Short-term temperature impact on soil heterotrophic respiration in limed agricultural soil samples
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This study sought to investigate the hourly and daily timescale responses of soil CO2 fluxes to temperature in a limed agricultural soil. Observations from different incubation experiments were compared with the results of a model combining biotic (heterotrophic respiration) and abiotic (carbonate weathering) components. Several samples were pre-incubated for 8–9 days at three temperatures (5, 15 and 25 °C) and then submitted to short-term temperature (STT) cycles (where the temperature was increased from 5 to 35 °C in 10 °C stages, with each stage being 3 h long). During the temperature cycles (hourly timescale), the soil CO2 fluxes increased significantly with temperature under all pre-incubation temperature (PIT) treatments. A hysteresis effect and negative fluxes during cooling phases were also systematically observed. At a given hourly timescale temperature, there was a negative relationship of the CO2 fluxes with the PIT. Using the combined model allowed the experimental results to be clearly described, including the negative fluxes and the hysteresis effect, showing the potentially large contribution of abiotic fluxes to total fluxes in limed soils, after STT changes. The fairly good agreement between the measured and simulated flux results also suggested that the biotic flux temperature sensitivity was probably unaffected by timescale (hourly or daily) or PIT. The negative relationship of the CO2 fluxes with the PIT probably derived from very labile soil carbon depletion, as shown in the simulations. This was not, however, confirmed by soil carbon measurements, which leaves open the possibility of adaptation within the microbial community.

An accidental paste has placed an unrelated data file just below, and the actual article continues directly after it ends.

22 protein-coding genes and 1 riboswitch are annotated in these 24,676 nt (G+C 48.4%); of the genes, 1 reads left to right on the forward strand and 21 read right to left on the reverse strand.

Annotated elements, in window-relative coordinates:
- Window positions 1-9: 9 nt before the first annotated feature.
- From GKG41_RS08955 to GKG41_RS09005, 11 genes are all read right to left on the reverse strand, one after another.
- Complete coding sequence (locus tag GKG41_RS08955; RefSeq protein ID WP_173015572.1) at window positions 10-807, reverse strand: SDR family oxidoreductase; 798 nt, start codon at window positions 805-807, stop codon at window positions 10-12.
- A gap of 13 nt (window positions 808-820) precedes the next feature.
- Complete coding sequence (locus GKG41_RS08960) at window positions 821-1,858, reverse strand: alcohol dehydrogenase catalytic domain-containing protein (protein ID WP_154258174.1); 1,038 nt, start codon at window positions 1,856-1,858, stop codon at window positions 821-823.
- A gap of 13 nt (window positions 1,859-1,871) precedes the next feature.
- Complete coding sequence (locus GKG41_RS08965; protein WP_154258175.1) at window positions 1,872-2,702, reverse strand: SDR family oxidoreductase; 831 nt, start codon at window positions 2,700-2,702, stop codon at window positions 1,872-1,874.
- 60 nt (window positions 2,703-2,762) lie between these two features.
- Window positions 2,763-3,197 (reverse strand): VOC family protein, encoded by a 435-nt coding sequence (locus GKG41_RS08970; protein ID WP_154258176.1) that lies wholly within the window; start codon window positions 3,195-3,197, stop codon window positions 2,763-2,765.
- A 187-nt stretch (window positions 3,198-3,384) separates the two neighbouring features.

KeywordsSoil CO2 flux Temperature Limed agricultural soil Incubation experiment Organic carbon model Short-term
Pauline Buysse holds a Research Fellow Grant from the FRS-FNRS, Belgium. The authors thank Dr Gilles Colinet for the soil pH measurements, Marie-Christine Requier for her technical support during the soil C analyses, Eléonore Horge for helping with the soil CO2 flux measurements, and Martin Maier and Marilyn Roland for helping to improve our understanding of the abiotic processes. The authors also thank the two anonymous reviewers for providing the thoughtful comments that helped improve the manuscript.
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